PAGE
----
Research Papers
1496 words (4.3 pages)

With low prices come low interest rates, and less room for the fed to stimulate the economy. The main goal is to keep the economy steady, achieve neutrality. An utopian economical society looking for the perfect blend of policies to create a solid economy.
Monetary policy tools
The feds influence the market mainly by raising or lowering interest rate called the "federal funds". Banks are required to keep a certain amount of money in reserves to pay for overnight checks, stock ATMs, and other payments. When a bank is running low on reserves it may borrow some from a bank with too many reserves. The interest rates on these loans adjust to supply and demand. If the fed wants to raise or lower the rates, it buys or sells securities from banks, in which the bank receives or sells in reserves. They do this until the banks have too many reserves and must loan them out, so the interest rate lowers, or the banks do not have enough reserves and must borrow, causing interest rates to rise. The fed also pays attention to foreign markets. When the dollar is too low, the feds buy out dollars (with foreign currency) to cushion the pressure.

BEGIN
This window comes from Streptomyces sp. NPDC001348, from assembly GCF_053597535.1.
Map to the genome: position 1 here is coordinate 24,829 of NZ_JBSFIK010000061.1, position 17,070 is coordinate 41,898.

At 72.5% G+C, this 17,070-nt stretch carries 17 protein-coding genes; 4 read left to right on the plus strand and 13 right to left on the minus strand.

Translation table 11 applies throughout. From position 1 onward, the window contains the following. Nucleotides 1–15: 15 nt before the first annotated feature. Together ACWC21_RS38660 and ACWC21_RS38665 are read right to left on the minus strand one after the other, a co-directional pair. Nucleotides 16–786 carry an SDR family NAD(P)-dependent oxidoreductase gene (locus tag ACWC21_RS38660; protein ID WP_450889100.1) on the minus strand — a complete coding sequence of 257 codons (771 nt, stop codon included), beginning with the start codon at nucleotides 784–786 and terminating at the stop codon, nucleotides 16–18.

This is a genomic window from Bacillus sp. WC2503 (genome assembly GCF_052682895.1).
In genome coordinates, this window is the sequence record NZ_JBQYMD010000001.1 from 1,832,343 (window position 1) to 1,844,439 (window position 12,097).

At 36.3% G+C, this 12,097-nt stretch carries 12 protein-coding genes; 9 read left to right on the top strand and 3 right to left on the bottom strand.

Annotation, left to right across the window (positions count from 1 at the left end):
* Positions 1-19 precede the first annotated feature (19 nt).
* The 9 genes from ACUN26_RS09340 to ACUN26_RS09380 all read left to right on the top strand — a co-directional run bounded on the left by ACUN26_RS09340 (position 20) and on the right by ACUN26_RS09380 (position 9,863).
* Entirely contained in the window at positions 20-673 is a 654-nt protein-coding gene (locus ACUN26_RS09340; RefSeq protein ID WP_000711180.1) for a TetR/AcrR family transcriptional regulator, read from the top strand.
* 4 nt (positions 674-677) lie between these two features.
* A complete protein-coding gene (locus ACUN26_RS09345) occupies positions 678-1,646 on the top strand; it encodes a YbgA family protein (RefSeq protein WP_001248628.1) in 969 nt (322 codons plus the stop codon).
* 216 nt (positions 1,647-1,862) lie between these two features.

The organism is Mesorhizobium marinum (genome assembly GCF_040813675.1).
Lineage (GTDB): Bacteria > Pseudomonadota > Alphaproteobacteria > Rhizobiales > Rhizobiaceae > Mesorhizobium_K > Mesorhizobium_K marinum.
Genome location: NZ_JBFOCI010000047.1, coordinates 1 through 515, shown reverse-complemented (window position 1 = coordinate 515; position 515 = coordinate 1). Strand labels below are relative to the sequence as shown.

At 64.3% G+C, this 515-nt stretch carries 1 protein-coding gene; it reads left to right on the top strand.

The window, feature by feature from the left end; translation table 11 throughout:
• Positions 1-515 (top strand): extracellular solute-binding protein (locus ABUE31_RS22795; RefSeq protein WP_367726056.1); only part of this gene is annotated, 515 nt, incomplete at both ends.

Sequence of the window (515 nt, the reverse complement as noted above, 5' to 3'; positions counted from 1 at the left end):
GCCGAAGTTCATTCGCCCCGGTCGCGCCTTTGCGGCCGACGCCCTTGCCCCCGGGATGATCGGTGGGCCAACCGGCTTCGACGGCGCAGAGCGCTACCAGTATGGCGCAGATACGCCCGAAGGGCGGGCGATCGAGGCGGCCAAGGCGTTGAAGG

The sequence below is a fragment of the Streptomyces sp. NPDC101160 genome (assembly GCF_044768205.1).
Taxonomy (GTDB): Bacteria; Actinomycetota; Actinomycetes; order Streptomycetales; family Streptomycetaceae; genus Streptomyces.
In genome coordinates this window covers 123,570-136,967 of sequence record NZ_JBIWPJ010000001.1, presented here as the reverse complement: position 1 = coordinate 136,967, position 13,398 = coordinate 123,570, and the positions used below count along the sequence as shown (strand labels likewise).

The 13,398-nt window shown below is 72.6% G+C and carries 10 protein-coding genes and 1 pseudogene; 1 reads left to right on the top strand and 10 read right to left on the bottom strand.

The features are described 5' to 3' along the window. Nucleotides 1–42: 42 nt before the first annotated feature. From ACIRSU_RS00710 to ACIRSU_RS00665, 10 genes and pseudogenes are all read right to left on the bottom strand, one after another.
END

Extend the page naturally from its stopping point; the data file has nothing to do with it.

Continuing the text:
How is money created?
Most money does not exist in tangible form. In fact, less than 10%t of U.S. money is in the form of bills or coins. Over 90% exists only as electronic data stored in a computer. For example, Mr. X has some money. Although he may have some cash, most of his money exists in bank accounts or brokerage accounts, and his wealth is stored as data in various computer systems.
There are two ways in which new money can be created. First, it can be printed as bills or manufactured as coins. More frequently, however; money is created just by changing the data stored in a computer. For instance, if his bank was to credit his checking account with, say, a million dollars, all that would happen is that they would make a new entry in their computer. As soon as they made this entry, he would have a million dollars to his name. No new bills or coins would need to be created. (Colander, 2004)
Although it is unlikely that Mr. X's bank is going to credit his account with a million dollars out of the goodness of their heart, the scenario described is similar to the way in which most of the money in the economy is actually created.